Virgin de Guadalupe

Basilica de Nuestra Señora de Guadalupe Picture by SChizoform

Virgin de Guadalupe
Or Our Lady of Guadalupe

The Virgin de Guadalupe, as many English speaking people refer to, is the most dearly loved Catholic religious icon amongst Mexicans. Nuestra Señora de Guadalupe as we call her in Spanish is also the most recognized social, cultural and political icon amongst Mexicans and Mexican-Americans.

How it all Started

The Latino history and Culture book published by HarperCollins on 2007 tells that on December 12, 1531, (the Catholic Encyclopedia. New York: Robert Appleton Company cites Saturday December 9 as the first day) the Virgin de Guadalupe appeared to Juan Diego, an indigenous peasant, in Mount Tepeyac near today’s Mexico City.

Guadalupe our Lady, instructed the peasant to go directly to Juan de Zumárraga the bishop of Mexico City at the time to request the building of a church in her honor.

The Virgin of Guadalupe promised to support the Mexican people in their tribulations. As you may imagine the bishop did not pay attention to Juan Diego, furthermore he asked for a sign.

She appeared a second time to Juan Diego after hearing of his rejection. She asked him to cut some roses from a nearby bush which did not bloom at that time of the year to bring to the bishop in his cloak. When Zumárraga opened the cloak which is a wrapper used by Mexican Indians, the image of Nuestra Señora de Guadalupe appeared.

Basilica de Nuestra Señora de Guadalupe Picture by SChizoform

Basilica de Nuestra Señora de Guadalupe
Picture by SChizoform

Today the Basilica de Guadalupe stands where the virgin asked Juan Diego to build the church in her name.

There are two churches at the top of Mount Tepeyac, the new Basilica contains the original cloak of Juan Diego that shows the image of Our Lady of Guadalupe. Every year on December 12th several million people visit this site in pilgrimage.

The most beautiful aspect of the Virgin de Guadalupe is that she is mestiza which is a person of mixed European and Indian ancestry. Other names that reflect her race are: La Criolla and La Morena, which means the browned skinned.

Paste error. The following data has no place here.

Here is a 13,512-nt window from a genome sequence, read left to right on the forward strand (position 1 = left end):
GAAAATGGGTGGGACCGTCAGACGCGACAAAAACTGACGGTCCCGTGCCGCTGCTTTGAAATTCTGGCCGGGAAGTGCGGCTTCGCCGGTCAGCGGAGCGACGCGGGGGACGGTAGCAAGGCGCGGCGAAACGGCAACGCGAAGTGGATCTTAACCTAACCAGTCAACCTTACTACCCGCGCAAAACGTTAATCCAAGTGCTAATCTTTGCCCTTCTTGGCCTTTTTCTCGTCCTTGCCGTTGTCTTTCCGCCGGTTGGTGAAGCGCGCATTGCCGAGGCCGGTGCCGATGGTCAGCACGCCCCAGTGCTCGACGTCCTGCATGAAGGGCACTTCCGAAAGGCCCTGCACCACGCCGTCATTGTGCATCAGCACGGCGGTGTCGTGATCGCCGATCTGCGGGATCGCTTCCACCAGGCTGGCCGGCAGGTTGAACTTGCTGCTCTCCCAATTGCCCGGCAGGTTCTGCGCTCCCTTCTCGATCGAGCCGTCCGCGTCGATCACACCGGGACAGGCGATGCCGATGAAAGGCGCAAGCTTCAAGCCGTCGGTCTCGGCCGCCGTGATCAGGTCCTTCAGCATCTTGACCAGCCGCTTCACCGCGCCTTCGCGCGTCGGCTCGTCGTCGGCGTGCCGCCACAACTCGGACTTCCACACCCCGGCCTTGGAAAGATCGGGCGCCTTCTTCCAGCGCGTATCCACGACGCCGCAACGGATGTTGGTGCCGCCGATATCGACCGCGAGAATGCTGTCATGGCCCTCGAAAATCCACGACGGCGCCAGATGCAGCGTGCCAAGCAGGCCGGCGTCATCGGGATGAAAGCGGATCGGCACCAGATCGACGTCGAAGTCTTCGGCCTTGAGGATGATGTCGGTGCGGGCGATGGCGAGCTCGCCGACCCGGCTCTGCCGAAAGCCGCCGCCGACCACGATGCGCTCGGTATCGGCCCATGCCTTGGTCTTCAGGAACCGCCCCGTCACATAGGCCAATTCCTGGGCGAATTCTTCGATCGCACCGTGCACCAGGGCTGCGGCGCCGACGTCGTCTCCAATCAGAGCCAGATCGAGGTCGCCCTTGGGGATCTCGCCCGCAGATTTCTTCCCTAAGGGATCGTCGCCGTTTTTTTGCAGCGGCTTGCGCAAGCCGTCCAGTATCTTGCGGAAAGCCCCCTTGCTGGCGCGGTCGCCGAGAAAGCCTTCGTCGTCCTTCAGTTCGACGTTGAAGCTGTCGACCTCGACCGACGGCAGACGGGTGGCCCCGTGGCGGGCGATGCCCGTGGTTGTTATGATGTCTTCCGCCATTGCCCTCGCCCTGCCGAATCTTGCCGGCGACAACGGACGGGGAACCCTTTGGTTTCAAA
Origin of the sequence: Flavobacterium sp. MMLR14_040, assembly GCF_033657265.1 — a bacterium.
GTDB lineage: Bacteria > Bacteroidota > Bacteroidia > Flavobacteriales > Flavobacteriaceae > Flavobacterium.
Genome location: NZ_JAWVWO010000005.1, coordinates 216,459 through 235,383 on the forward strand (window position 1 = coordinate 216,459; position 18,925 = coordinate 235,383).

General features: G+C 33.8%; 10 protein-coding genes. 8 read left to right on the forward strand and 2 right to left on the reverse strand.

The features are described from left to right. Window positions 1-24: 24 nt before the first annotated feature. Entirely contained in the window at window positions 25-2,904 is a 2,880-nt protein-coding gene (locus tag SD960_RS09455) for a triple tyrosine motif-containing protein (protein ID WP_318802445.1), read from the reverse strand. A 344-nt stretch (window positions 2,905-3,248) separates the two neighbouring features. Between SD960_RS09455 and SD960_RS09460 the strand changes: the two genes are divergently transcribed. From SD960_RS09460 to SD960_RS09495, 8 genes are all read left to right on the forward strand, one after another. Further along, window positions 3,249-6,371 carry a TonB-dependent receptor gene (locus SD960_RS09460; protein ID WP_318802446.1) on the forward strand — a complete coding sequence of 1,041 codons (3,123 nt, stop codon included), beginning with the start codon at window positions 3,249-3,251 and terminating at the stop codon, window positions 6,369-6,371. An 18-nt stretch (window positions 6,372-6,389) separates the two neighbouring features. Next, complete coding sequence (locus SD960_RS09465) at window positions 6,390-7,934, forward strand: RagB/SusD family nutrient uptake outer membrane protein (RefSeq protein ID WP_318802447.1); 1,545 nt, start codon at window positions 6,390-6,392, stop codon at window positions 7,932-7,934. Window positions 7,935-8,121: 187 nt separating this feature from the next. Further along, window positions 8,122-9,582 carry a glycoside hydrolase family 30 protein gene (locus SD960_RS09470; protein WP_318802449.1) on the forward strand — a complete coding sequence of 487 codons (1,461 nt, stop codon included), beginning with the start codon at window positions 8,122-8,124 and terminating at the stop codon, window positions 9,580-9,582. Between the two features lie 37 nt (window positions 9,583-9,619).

How the Virgin de Guadalupe Became a Nationalistic Figure

Showing the Love for the Virgin de Guadalupe Picture by Corazón Girl

Showing the Love for the Virgin de Guadalupe
Picture by Corazón Girl

Mexicans refer to her as one of their own or Guadalupe Our Lady. La Virgen Ranchera, as she is also called, started to become a nationalist figure since the war of independence against Spain in 1810. The leader of the revolution, father Miguel Hidalgo y Costilla, marched with a banner of the virgin of Guadalupe after ringing the bell of freedom.

Today in the U.S. you can see many displays of the fervor and love to the Virgin of Guadalupe when you encounter her image plastered on mostly Mexican neighborhoods.

The virgin of Guadalupe is also a very popular figure on marches, parades and commemorative events like the anniversary of César Chávez, and Mexican Independence Day on September 16th.

Mexicans adore this virgin and use her image in a social and nationalistic way creating what is called the Guadalupanismo.

Some of the most revolutionary political figures like Pancho Villa, and César Chávez used her image in their campaigns. During labor strikes Chávez used the virgin’s image alongside the UFW -United Farm Workers of America flag.

There is no doubt that the Virgin de Guadalupe, La Guadalupana, La virgin de Tepeyac and La Pastora as she is also lovingly called, is one of the most important symbols of Hispanic religion for Mexicans, who continue to revere and use stamps, images and statues of Our Lady of Guadalupe to profess their faith.

Virgin de Guadalupe Medal and Rosary

One of the most beloved medals is the one of the Guadalupana. Many Mexicans wear gold medals depicting their favorite virgin. Medals of virgins overall are very popular amongst Latin American women and even some men who wear them in their wrists.

Lady of Guadalupe on Other Articles

I chose these pieces because they are hand made by artisans from Latin America. These are true pieces made in Mexico by Hispanics who know the trade and pass the tradition of making these pieces from one generation to another.

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